above: Joe Minter’s truck
At artnet: William Arnett Helped Bring Self-Taught Artists into Elite Museums. Now, He’s Presenting His Own Collection at a Gallery for the First Time. His A Different Mountain exhibit at the Marlborough in NYC goes through January 11, 2020 and includes Hawkins Bolden, Thornton Dial, Lonnie Holley, Ronald Lockett, Joe Minter, Mary T. Smith, James “Son” Thomas, Purvis Young, and a selection of quilts.
BTW, we had Thanksgiving yesterday with Joe and Hilda Minter; they are doing fine and wish everyone a happy holiday. xoxo!
While this article is about a museum director being fired for loaning out a copy of the Gettysburg Address without board approval, it’s surprising that there are only five known copies of the document in Lincoln’s handwriting (and the one that was loaned, valued at $20M).
The NYT with Looking for Frederick Douglass in Savannah and why now is such a good time
That they were even available and affordable, he said, attested to the lack of interest of major institutions in the 1980s in African-American letters — a situation that has changed. “They weren’t biting then,” he said. “But boy, are they biting now.”
The SCAD exhibition “Frederick Douglass: Embers of Freedom” is the last time Mr. Evans intends to show materials from this archive in his lifetime, because of their fragility. (They are being digitized.) Humberto Moro, one of the museum’s curators, said they offered an opportunity to connect archives and contemporary art.
This spinach gratin at Thanksgiving was crazy good.
above: Willie Nelson at the Alabama, 2012 (I saw him last year in Huntsville too — he’s always on tour so usually pretty easy to catch a show)
A rewind story:
Trigger: the Life of Willie Nelson’s Guitar at Texas Monthly:
No guitar is as beloved—or as famed. On Trigger’s face you can see the topography of modern music, the countless hours Willie has spent playing country, blues, jazz, rock and roll, rhythm and blues, swing, folk, reggae, thirties pop, forties pop, and eighties pop. Trigger was there at the very beginning of outlaw country. He was there at the first Farm Aid. And he was there when Willie serenaded President Jimmy Carter. He has shared stage and studio with Ray Charles and Bob Dylan. He has hung from Willie’s neck as tens of thousands of fans sang along to “Whiskey River.” And he has sat in Willie’s lap as Willie comforted friends, such as the time the two of them played “Healing Hands of Time” to Darrell and Edith Royal in their home after their daughter’s death, and then again nine years later after their son’s death.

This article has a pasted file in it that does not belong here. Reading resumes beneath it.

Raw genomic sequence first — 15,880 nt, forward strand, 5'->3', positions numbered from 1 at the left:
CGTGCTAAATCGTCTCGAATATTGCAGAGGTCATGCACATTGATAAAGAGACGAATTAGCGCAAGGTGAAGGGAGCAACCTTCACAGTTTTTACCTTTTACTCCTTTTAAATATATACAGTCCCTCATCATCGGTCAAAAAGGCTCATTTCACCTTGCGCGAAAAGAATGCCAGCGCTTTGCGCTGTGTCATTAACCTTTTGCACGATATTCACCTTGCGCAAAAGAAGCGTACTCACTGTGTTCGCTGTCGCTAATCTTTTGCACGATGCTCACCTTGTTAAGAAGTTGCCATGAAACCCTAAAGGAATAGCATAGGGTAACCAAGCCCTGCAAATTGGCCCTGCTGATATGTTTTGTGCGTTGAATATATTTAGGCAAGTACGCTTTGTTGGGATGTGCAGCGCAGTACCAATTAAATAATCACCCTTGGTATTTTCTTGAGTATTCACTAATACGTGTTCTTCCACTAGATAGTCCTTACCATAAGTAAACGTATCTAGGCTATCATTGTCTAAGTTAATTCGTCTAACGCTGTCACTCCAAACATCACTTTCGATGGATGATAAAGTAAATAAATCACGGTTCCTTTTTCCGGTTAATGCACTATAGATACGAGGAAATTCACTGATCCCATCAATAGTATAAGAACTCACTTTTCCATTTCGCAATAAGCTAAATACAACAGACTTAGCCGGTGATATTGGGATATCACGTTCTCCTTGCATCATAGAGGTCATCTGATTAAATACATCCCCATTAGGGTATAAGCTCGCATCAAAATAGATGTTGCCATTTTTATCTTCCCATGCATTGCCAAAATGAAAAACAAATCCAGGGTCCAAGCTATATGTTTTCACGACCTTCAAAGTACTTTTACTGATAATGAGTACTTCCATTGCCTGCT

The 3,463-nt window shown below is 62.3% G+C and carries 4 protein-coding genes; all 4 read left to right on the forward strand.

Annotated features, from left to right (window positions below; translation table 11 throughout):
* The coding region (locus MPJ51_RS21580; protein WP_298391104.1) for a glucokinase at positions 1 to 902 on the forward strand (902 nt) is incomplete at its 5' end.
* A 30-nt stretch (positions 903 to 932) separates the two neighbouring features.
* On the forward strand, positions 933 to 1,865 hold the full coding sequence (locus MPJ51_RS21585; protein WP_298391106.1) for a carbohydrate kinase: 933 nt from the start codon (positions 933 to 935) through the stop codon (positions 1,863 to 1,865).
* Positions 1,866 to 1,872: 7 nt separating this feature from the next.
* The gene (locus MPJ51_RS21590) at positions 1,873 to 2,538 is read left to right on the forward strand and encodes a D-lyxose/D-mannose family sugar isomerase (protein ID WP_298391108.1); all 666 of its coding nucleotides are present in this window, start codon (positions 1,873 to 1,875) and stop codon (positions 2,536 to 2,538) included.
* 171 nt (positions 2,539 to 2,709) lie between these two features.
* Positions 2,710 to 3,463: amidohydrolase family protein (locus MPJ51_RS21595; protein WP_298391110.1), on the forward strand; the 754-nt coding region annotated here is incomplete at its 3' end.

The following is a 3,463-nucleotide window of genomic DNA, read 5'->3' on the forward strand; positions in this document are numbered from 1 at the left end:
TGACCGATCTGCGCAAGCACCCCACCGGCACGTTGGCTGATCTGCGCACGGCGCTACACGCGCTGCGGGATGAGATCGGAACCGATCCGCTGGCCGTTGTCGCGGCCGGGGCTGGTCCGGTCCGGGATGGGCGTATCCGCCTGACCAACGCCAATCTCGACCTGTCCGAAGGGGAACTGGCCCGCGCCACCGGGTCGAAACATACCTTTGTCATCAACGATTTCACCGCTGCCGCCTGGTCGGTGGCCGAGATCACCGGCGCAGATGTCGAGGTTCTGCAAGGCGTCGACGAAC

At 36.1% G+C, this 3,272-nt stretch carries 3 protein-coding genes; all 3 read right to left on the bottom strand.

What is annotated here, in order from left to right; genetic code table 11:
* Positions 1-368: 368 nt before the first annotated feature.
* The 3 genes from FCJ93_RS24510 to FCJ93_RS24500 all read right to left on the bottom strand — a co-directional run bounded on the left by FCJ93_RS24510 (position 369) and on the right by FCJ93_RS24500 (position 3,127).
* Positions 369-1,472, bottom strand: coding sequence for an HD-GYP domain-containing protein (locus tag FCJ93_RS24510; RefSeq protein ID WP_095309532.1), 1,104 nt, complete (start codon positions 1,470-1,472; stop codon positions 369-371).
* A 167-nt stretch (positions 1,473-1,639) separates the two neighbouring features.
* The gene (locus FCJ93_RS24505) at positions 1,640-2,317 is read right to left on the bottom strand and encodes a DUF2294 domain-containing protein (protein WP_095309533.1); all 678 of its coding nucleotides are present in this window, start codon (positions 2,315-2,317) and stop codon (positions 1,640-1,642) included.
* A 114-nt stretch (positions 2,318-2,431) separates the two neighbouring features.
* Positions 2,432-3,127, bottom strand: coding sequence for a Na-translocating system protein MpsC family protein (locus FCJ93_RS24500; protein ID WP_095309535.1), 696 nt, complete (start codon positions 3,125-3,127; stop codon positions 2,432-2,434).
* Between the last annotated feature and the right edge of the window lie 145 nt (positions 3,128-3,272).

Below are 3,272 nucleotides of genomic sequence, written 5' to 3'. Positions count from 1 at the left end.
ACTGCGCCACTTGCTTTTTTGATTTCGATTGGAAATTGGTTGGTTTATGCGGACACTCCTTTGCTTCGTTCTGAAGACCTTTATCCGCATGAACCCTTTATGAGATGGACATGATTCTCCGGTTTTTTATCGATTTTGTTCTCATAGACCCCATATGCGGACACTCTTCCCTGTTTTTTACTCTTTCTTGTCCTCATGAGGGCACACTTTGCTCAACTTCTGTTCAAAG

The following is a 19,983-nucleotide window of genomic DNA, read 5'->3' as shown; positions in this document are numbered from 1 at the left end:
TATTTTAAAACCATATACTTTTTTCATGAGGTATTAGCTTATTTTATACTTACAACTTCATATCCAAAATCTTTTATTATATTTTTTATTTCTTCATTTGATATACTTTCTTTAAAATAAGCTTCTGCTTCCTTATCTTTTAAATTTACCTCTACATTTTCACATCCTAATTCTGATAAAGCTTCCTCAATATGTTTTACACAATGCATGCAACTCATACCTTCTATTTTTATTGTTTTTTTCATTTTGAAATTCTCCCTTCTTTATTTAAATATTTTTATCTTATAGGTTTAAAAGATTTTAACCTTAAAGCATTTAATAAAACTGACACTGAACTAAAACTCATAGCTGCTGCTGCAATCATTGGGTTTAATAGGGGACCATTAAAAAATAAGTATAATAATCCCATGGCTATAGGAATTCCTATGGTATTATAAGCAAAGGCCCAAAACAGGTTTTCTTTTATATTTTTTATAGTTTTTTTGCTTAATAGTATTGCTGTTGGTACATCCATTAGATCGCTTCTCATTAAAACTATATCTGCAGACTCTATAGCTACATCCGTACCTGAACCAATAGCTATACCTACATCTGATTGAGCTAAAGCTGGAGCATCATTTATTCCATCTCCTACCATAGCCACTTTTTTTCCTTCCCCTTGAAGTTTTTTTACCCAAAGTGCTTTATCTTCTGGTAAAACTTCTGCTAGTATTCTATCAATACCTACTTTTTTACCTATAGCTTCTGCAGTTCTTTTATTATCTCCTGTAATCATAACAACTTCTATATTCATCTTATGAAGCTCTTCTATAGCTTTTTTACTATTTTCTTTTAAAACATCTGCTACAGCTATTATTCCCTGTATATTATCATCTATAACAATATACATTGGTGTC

Without Willie, there would be no Trigger. And it’s only a slight exaggeration to say that without Trigger, there would be no Willie.
Overlooked No More: Lillian Harris Dean, Culinary Entrepreneur Known as ‘Pig Foot Mary’ in the NYT — she was from the Delta, and from the baby carriage she used to transport, served her fellow New Yorkers fried chicken, corn, and pig’s feet.
Harris Dean became a philanthropist later in life. In 1927 she gained attention for cooking “an old fashion pig foot dinner” for the Working Women’s League. An article in The Age about the event described her as “one of the wealthiest women in Harlem.”
She left New York in 1923 and traveled for six months, stopping in places like Yellowstone National Park and Los Angeles, The Age wrote.
She died, on July 16, 1929, in Los Angeles while visiting friends. By then she had amassed a fortune of $375,000 (about $5.5 million today).
above: biscuit layers, at Willa Jean 2015
You know what this world needs? A Google Map of of restaurants with laminated biscuits. The first two I’m thinking: Willa Jean in New Orleans, 1885 Grill in Chattanooga… (and P.S. Willa Jean is also on GoldBelly)
William Eggleston has founded a Memphis-based foundation to preserve his art.
Hope you all had a wonderful Thanksgiving! xoxo!